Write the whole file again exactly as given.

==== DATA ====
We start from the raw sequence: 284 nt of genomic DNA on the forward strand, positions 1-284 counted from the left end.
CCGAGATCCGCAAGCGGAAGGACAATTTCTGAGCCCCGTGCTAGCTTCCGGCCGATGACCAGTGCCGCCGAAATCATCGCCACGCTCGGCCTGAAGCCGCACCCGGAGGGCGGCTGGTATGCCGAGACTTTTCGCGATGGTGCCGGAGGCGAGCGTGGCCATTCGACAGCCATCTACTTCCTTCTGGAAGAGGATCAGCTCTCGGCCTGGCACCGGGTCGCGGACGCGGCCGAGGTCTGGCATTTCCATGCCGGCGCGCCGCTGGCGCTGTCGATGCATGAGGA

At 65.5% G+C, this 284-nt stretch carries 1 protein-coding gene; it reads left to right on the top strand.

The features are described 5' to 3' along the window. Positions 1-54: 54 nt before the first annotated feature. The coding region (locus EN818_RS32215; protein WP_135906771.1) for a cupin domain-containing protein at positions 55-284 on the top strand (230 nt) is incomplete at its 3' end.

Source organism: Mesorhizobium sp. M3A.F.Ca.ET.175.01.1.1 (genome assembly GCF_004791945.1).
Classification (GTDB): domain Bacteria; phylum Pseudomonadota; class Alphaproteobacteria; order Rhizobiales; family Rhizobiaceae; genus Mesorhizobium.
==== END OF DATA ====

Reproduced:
We start from the raw sequence: 284 nt of genomic DNA on the forward strand, positions 1-284 counted from the left end.
CCGAGATCCGCAAGCGGAAGGACAATTTCTGAGCCCCGTGCTAGCTTCCGGCCGATGACCAGTGCCGCCGAAATCATCGCCACGCTCGGCCTGAAGCCGCACCCGGAGGGCGGCTGGTATGCCGAGACTTTTCGCGATGGTGCCGGAGGCGAGCGTGGCCATTCGACAGCCATCTACTTCCTTCTGGAAGAGGATCAGCTCTCGGCCTGGCACCGGGTCGCGGACGCGGCCGAGGTCTGGCATTTCCATGCCGGCGCGCCGCTGGCGCTGTCGATGCATGAGGA

At 65.5% G+C, this 284-nt stretch carries 1 protein-coding gene; it reads left to right on the top strand.

The features are described 5' to 3' along the window. Positions 1-54: 54 nt before the first annotated feature. The coding region (locus EN818_RS32215; protein WP_135906771.1) for a cupin domain-containing protein at positions 55-284 on the top strand (230 nt) is incomplete at its 3' end.

Source organism: Mesorhizobium sp. M3A.F.Ca.ET.175.01.1.1 (genome assembly GCF_004791945.1).
Classification (GTDB): domain Bacteria; phylum Pseudomonadota; class Alphaproteobacteria; order Rhizobiales; family Rhizobiaceae; genus Mesorhizobium.